Innovation Culture

April 7, 2023 Greg Olson

Innovation Culture

Most organizations are brimming with ideas. For instance, ideas to improve customer experiences, reduce costs, increase revenue, win new customers, reposition brands, and expand products, services, and channels. Unsurprisingly, employees have ideas about improving everything large and small that touches the organization. A healthy innovation culture is able to capture these ideas and methodically transform them into results. However, that practice, sadly, remains a mystery to most organizations. As a result, the business graveyard is littered with the corpses of companies large and small who failed to keep innovating.  This article reviews 50 well-known brands that failed to innovate.

Thought Experiment

Think about how many ideas are floating around in your organization. Let’s say it’s 100 ideas. It’s probably a much higher number. Where are those ideas captured? Out of the 100 ideas, which ones are good? Would others agree? Will the good ideas receive favorable treatment? Out of the 100 ideas how many do you think will be implemented? It seems so simple, but you don’t know these answers. Neither does anybody else.

Borrow This Idea From Us

Here is a simple practice you can start immediately in your organization to improve your innovation culture. We call it the Business Sprint. You can start Business Sprints in one department or across the entire organization. The general idea is you capture ideas, objectively prioritize them, and then empower teams to implement those prioritized ideas over short intervals called sprints. The key to shorter cycles is to gain feedback sooner. Also, these shorter cycles empower organizations to be responsive to shifting business priorities. After each Business Sprint is completed, a best practice is to reflect on needed improvements that can be tried during the next sprint period.

Use Business Sprints To:

  • Test an idea for value
  • Deliver impactful results
  • Launch a new product or service
  • Launch a new or revitalized brand
  • Improve quality
  • Increase employee engagement
  • Develop a product or service
  • Improve your innovation culture
  • Gain a competitive advantage
  • Move faster than the competition

Business Sprints Improve Innovation Culture


Every success, solution, innovation, cure, and improvement in people’s lives, began as an idea. Healthy innovation cultures never stop generating ideas. Part of the excitement of generating ideas is that you might have a good one. For business leaders a good practice is to encourage brainstorming and spark a conversation about when to capture ideas and where to store them. A specific request could be your challenge for teams to capture ideas generated from outside the organization including from social media channels and from customers and partners. After you have the ideas, then you can worry about which ones to pursue.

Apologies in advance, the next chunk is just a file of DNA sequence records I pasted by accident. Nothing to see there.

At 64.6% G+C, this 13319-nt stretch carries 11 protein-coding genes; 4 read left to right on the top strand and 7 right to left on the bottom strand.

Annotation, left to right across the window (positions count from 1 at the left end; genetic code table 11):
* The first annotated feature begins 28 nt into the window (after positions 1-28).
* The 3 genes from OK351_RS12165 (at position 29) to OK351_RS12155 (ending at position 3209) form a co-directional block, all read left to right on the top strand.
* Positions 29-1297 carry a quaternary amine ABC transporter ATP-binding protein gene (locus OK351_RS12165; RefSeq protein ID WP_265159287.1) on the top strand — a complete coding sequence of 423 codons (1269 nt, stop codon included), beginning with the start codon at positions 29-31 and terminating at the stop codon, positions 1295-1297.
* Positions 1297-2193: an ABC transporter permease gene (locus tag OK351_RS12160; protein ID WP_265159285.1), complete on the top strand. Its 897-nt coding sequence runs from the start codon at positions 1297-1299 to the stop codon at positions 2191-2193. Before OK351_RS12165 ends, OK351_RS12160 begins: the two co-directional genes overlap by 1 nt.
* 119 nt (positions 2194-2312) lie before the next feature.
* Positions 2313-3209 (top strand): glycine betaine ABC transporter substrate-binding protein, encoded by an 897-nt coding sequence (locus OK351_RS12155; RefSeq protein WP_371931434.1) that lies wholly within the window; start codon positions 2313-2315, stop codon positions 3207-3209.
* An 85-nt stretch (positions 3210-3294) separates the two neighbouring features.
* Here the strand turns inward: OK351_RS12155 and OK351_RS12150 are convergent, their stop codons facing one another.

Hopefully you get to experience having too many ideas.  After that, you’ll need to prioritize. Remember, the practice of prioritization is to start with a larger set of options and end up with a smaller set. One method we like to use is a simple 2×2 matrix. The reason for this is that when teams agree on two simple decision criteria, complex decisions become easier to make. Your 2×2 matrix could be cost vs. benefit or important vs. urgent or the one we prefer, effort required vs. expected impact. After all options being considered are ranked using the same criteria, then the winning priorities become evident. In summary, a 2×2 matrix simplifies decision making, encourages discussion, and helps get buy-in and perspective from others.


The production phase of a Business Sprint is limited in scope and duration. The reason for this is to keep the team focused on producing the deliverables that the team agreed to without becoming endlessly distracted. Also, with shorter sprint periods the team gets feedback sooner and corrects any problems earlier. Because of this, teams are more empowered and engaged. In the event there is a large complex project, it can be divided into smaller projects that get completed across multiple business sprints. It is worth noting, shorter sprint periods create an advantage for agile organizations that can shift business priorities as needed when technology, competition, and the business landscape changes. After all, you don’t want to join that business graveyard mentioned at the start.

Business Sprint Basics

  • Deliver value faster
  • Work in shorter cycles
  • Look for opportunities to improve
  • Make business objectives visible
  • Create empowered teams
  • Capture ideas in backlog
  • Prioritize actions and deliverables
  • Gain feedback more often
  • Adapt to changing conditions
  • Increase organizational agility

Improve Your Innovation Culture

Start by adopting Business Sprints Today. An easy first step is to sign up for the JUG Team Lightning Letter to receive more content like this post about Innovation Culture and Business Sprints.

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Greg Olson

Strategic and creative chief marketer working with business leaders to clarify and communicate vision, advance innovative products and services, and build more capable, more profitable enterprises. Agency and client-side experiences in startups, small businesses, nonprofits, and publicly traded Fortune 100 enterprises. Especially adept at creating a clear path forward for products and services that are new to the world. I am passionate about creating a better world.
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